1. Most importantly, MFO is more than just SBML, and the BioPAX export isn’t. As far as I can tell, the BioModels BioPAX export is a direct conversion from the SBML format. This means it should capture all of the information in an SBML model. But MFO does more than that – it stores logical restrictions and axioms that are only otherwise stored in either SBO itself or, more importantly, the purely human-readable content from the SBML specification document2. Therefore MFO is more than SBML, it is a bunch of extra constraints that aren’t present in the BioPAX version of SBML, and therefore, I need MFO as well as BioPAX.
  2. I’m making all this for modellers, especially those who are still building their models. None of the modellers at CISBAN, where I work, natively use BioPAX. The simulators accept SBML. They develop and test their models in SBML. Therefore I need to be able to fully parse and manipulate SBML models to be able to automatically or semi-automatically add new information to those models.
  3. Export of data from my rule-based mediation project needs to be done in SBML. The end result of my PhD work is a procedure that can create or add annotation to models. Therefore I need to export the newly-integrated data back to SBML. I can use MFO for this, but not BioPAX.
  4. For people familiar with SBML, MFO is a much more accessible view of models than BioPAX. If you wish to start understanding OWL and its benefits, using MFO (if you’re already familiar with SBML) is much easier to get your head around.

What about CellML?

You call MFO “Model” Format OWL, yet it only covers SBML.

Yes, there are other model formats out there. However, as you now know, I have special plans for BioPAX. But there’s also CellML. When I started work on MFO more than a year ago, I did have plans to make a CellML equivalent. However, Sarala Wimalaratne has since done some really nice work on that front. I am currently integrating her work on the CellML Ontology Framework. She’s got a CellML/OWL file that does for CellML what MFO does for SBML. This should allow me to access CellML models in the same way as I can access SBML models, pushing data from both sources into my “planet”-level core ontology.

It’s good times in my small “planet” of semantic data integration for model annotation. I’ll keep you all updated.

Footnotes:

1. Thanks to Michael Hucka for adding the announcement of MFO 2 to the front page of the SBML website!.
2. Of course, not all restrictions and rules present in the SBML specification are present in MFO yet. Some are, though. I’m working on it!

Categories
Meetings & Conferences Semantics and Ontologies

PTO6: Ontology Quality Assurance Through Analysis of Term Transformations (ISMB 2009)

Karin Verspoor

This work came out of a meeting talking about OBO quality assurance in GO. The work described here is applicable to any controlled vocabulary. The key quality concerns is univocality, or a shared interpretation of the nature of reality, and was originally coined from Spinoza in 1677. David Hill intended it to mean something slightly different, which is consistency of expression of concepts within an ontology. This facilitates human usability and computational tools can utilize this regularity.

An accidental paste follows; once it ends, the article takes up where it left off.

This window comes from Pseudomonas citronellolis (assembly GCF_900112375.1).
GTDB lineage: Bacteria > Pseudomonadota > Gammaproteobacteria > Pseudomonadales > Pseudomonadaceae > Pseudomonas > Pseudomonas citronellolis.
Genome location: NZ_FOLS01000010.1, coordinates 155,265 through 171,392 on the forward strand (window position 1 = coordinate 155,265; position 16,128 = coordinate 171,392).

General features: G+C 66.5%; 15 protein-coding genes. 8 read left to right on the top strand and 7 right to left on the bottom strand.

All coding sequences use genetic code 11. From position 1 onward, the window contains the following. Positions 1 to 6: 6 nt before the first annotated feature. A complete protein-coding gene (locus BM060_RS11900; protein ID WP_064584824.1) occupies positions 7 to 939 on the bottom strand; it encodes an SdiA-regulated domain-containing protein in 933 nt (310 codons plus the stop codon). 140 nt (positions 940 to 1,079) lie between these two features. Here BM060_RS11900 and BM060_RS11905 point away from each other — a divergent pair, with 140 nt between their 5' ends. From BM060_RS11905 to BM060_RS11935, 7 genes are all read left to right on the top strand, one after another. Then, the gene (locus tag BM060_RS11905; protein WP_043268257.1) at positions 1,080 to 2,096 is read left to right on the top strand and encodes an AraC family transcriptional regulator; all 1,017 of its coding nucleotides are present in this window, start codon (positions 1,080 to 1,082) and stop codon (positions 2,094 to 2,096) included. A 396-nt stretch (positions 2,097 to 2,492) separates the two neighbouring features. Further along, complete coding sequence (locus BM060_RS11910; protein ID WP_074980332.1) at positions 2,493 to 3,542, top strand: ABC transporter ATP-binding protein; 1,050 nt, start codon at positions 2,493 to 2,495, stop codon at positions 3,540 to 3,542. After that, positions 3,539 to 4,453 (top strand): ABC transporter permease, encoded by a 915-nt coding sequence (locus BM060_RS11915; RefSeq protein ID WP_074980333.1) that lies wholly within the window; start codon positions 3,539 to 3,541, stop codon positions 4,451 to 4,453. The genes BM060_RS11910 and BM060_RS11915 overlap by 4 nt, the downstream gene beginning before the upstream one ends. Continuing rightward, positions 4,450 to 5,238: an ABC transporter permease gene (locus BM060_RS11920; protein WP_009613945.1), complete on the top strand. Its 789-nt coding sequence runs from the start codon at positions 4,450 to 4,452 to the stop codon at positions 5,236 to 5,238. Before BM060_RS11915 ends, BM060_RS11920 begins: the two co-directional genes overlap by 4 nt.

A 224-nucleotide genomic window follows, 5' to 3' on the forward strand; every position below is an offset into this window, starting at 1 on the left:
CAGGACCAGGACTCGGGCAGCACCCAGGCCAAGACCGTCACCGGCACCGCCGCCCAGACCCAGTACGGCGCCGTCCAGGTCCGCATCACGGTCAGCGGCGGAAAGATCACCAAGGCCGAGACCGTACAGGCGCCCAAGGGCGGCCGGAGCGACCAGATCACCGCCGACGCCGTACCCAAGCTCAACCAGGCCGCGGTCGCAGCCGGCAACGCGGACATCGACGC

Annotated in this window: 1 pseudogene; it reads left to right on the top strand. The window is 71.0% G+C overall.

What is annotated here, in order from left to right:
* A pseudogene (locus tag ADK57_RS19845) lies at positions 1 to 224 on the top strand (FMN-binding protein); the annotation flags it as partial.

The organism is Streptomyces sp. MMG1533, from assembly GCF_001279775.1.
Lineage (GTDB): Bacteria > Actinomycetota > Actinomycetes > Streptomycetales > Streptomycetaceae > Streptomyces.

Try to identify cases where there were violations of univocality: two semantically similar terms with different structure in their term labels. GO is generally very high quality: need computational tools to identify inconsistencies. They chose a simplistic approach of term transformation and clustering, as it’s good to start with the simplest stuff first. First step is abstraction, which is substitution of embedded GO and ChEBI terms with variables GTERM and CTERM, respectively. Then there was stopword removal (high frequency words like the, of, via). Next is alphabetic reordering (to deal with word order variation in the terms). They tried all different combinations of transformation ordering, to see how they were different.

20% of abstraction was due to CTERM, and 30% due to GTERMs. If you look at the distribution of the cluster sizes before and after transformation has radically changed. Max cluster before transformation was 29, and after the max cluster size was ~3000. In the end, found 237 clusters that may contain a univocality violation. Looked for terms that were in different cluster after abstraction, but merged together after one of the other transformations (that’s how they got the 237 clusters). A further 190 clusters that had to be manually assessed – this has reduced the number of things that had to be looked at manually. Discovered 67 true positive violations (35% ) of univocality. Already have ideas for improvements of this step.

The 67 clusters constitutes 317 GO terms. 45% of true positive inconsistences were {Y of X} | {Y in X}. There were a further 16% of TP where there were determiners in one version (e.g. “the”) and not in another version. Some of the smaller number of TP dealing with inverses, etc. 50% of FP were the semantic import of a stopword (some of the stopwords actually carry meaning and shouldn’t have been removed) and by removing it they’ve removed the difference between the two words.

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Please note that this post is merely my notes on the presentation. They are not guaranteed to be correct, and unless explicitly stated are not my opinions. They do not reflect the opinions of my employers. Any errors you can happily assume to be mine and no-one else’s. I’m happy to correct any errors you may spot – just let me know!